Lost my marbles... A macro journey

December 20, 2012  •  4 Comments

Macro photography of marbles by Maurizio RiccioMarble_Journey_day-07831

…Then I found them again, buried in the clutter at the end of my Florida room. A little bowl of beautiful glass marbles that I saved thinking they would come handy one day. They will now be the subject matter for a little photographic experiment. Read on and view galleries here: Marble Journey Day and Marble Journey Night.

I have been wanting to get more into macro photography, but beyond the paltry reaches of 0.25x magnification provided by my zoom lenses. My diopter adapter filters, even stacked together, only provide about 7 diopters. I also didn't want to drop some serious cash on a dedicated macro lens, especially since it would be just for occasional fun, so I started looking for alternatives. I read how you can get an adaptor that allows you to reverse and mount any lens, thus achieving the power of macro. The problem with this approach is that modern lenses are totally automated, and once removed from the camera are by default usually stopped down to their smallest aperture. The suggested workarounds I found I wasn't too keen on, like jamming the little aperture lever open with sticky tack.

Than I had a eureka moment. I remembered that somewhere within the black hole of my storage area, I had a box of old film camera equipment, including a nice collection of old Canon FD and Pentax K lenses, all of which were endowed with nice manual aperture rings. BINGO! The articles I read indicated that prime lenses work the best, 50mm being a great option but an even better choice would be wide angle lenses. A 24mm lens provides around 40+ diopters magnification! I ended up using a Pentax SMC Takumar 28mm, f2.8 lens with 49mm reverse adaptor by FOTODIOX. See the gallery of my results.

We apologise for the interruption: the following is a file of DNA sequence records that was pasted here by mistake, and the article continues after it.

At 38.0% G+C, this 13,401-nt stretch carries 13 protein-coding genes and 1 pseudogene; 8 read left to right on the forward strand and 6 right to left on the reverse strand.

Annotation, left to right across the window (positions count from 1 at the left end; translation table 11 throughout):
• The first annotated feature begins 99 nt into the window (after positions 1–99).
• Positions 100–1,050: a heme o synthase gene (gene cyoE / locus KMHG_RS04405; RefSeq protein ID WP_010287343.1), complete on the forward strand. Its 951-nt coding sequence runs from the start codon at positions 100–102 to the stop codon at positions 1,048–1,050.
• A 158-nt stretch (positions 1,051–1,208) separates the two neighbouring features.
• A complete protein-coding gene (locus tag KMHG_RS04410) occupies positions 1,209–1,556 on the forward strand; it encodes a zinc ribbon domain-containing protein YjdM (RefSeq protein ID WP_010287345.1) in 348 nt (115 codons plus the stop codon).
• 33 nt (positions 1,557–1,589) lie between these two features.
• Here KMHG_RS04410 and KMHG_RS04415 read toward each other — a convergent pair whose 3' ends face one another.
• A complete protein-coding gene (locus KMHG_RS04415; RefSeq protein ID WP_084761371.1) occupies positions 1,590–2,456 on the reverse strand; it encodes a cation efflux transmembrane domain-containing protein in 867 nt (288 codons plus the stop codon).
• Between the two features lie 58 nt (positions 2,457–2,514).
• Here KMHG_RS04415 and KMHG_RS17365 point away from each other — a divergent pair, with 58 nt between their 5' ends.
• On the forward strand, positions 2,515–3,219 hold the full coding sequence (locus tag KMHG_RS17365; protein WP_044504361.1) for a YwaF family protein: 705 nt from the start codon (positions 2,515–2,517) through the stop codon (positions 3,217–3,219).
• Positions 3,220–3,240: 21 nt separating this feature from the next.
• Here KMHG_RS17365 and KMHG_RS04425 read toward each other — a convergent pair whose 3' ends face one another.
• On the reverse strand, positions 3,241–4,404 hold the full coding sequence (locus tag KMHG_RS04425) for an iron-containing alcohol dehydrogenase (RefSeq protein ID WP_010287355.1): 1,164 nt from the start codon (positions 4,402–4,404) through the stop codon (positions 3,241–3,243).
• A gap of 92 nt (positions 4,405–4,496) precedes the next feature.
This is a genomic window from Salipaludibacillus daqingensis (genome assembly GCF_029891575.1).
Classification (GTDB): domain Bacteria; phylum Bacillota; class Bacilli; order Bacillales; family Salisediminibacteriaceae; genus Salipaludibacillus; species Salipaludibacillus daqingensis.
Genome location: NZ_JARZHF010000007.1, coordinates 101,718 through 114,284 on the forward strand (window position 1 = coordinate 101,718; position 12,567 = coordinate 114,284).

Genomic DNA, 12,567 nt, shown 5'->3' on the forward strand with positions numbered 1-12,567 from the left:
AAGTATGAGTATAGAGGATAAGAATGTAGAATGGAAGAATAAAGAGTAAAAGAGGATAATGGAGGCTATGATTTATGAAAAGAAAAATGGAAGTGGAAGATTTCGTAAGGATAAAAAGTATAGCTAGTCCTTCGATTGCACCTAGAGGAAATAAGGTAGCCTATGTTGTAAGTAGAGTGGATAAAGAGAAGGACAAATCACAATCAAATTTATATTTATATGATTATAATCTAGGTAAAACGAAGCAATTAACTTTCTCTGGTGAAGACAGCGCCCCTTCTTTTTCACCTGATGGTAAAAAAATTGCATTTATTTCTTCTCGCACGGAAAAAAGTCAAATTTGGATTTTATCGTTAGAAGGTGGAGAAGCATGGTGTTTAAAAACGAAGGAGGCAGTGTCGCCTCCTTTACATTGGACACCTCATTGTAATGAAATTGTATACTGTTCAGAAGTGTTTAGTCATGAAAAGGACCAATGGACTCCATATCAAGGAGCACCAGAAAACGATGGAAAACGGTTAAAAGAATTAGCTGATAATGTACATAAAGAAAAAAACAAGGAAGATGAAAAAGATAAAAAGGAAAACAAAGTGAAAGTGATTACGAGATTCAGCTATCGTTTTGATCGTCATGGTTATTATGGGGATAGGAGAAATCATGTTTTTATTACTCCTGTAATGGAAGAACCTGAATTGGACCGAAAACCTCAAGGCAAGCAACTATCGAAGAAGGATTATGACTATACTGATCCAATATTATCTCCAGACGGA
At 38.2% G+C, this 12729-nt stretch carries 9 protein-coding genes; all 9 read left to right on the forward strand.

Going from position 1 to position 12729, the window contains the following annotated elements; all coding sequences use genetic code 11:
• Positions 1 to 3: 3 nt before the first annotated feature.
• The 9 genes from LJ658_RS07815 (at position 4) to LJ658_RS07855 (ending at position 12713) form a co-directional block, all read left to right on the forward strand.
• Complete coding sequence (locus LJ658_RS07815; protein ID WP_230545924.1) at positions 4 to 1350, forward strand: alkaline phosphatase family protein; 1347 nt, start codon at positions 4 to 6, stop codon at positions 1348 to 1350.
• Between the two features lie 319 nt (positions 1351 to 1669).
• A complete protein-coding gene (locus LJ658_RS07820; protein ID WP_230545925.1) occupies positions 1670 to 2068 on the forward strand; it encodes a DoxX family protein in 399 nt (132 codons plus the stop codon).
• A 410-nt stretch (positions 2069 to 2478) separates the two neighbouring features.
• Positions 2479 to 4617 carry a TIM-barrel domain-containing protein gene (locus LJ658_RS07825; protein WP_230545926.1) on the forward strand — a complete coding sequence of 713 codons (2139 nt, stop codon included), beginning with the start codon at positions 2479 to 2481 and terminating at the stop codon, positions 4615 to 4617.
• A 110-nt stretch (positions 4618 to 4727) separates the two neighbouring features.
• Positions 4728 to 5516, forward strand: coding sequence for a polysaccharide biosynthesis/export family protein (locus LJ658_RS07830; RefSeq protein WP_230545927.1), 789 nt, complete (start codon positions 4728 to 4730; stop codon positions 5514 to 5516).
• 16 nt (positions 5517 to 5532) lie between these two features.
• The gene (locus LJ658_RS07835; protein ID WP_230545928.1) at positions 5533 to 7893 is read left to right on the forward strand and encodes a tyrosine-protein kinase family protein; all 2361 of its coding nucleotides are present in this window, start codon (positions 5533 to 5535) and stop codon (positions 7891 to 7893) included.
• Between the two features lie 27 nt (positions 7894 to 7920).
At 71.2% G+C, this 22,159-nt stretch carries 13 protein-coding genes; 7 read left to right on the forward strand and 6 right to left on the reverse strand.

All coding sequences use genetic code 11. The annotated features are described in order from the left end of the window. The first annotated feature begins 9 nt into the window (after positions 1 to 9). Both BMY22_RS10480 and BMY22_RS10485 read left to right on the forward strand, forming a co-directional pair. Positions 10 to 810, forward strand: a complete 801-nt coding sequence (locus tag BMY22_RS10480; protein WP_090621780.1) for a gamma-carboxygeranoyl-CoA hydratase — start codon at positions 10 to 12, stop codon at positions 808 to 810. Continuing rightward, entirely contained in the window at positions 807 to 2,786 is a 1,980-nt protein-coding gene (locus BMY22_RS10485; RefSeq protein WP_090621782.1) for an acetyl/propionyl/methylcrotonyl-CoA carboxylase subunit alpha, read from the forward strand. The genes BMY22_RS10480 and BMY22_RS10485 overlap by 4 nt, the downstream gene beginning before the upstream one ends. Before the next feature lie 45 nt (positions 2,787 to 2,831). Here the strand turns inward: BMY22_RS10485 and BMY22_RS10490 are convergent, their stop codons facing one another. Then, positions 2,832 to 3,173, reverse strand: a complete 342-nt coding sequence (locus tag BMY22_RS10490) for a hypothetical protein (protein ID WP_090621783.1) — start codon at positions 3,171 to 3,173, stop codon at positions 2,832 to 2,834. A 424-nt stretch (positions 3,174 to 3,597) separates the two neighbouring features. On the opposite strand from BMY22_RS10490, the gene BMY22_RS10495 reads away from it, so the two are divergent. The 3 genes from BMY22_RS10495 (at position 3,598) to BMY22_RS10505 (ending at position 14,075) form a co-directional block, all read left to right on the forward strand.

A few technical notes: Of course you will have to shoot manually, using the shutter speed and iso for exposure control, along with the aperture ring on the lens if available. It goes without saying, you will have to experiment. Focusing is a little tricky, especially stopped down. Also, with the adaptor, the camera thinks there is no lens attached and won't release the shutter, which you can override in your menu settings of most dslr's.

So, if you have old lenses stored somewhere, give them new life!

 


Comments

Stewart Monckton(non-registered)
A trick with an old 50mm lens is to get a reversing ring - that allows you to use the filter screw as a lens mount - the optics work better. They were designed on the assumption that the distance from the back of the lens to the film would be less than the distance from the front to subject. When you do extreme marco this no longer holds true - but if you turn the lens around it does!

SM
Diane AZ(non-registered)
Wonderful colors and composition!
evilnymphstuff(non-registered)
I am personally fascinated by macro photography although I'm not a professional or much into photography either but macro photography is just so beautiful to stare at :) It's all the details coming out... A zoom into life. Awesome post!
Jamie Chan(non-registered)
Time to dig up my old lenses! They are collecting dust in my dry box!
Thanks for sharing(:
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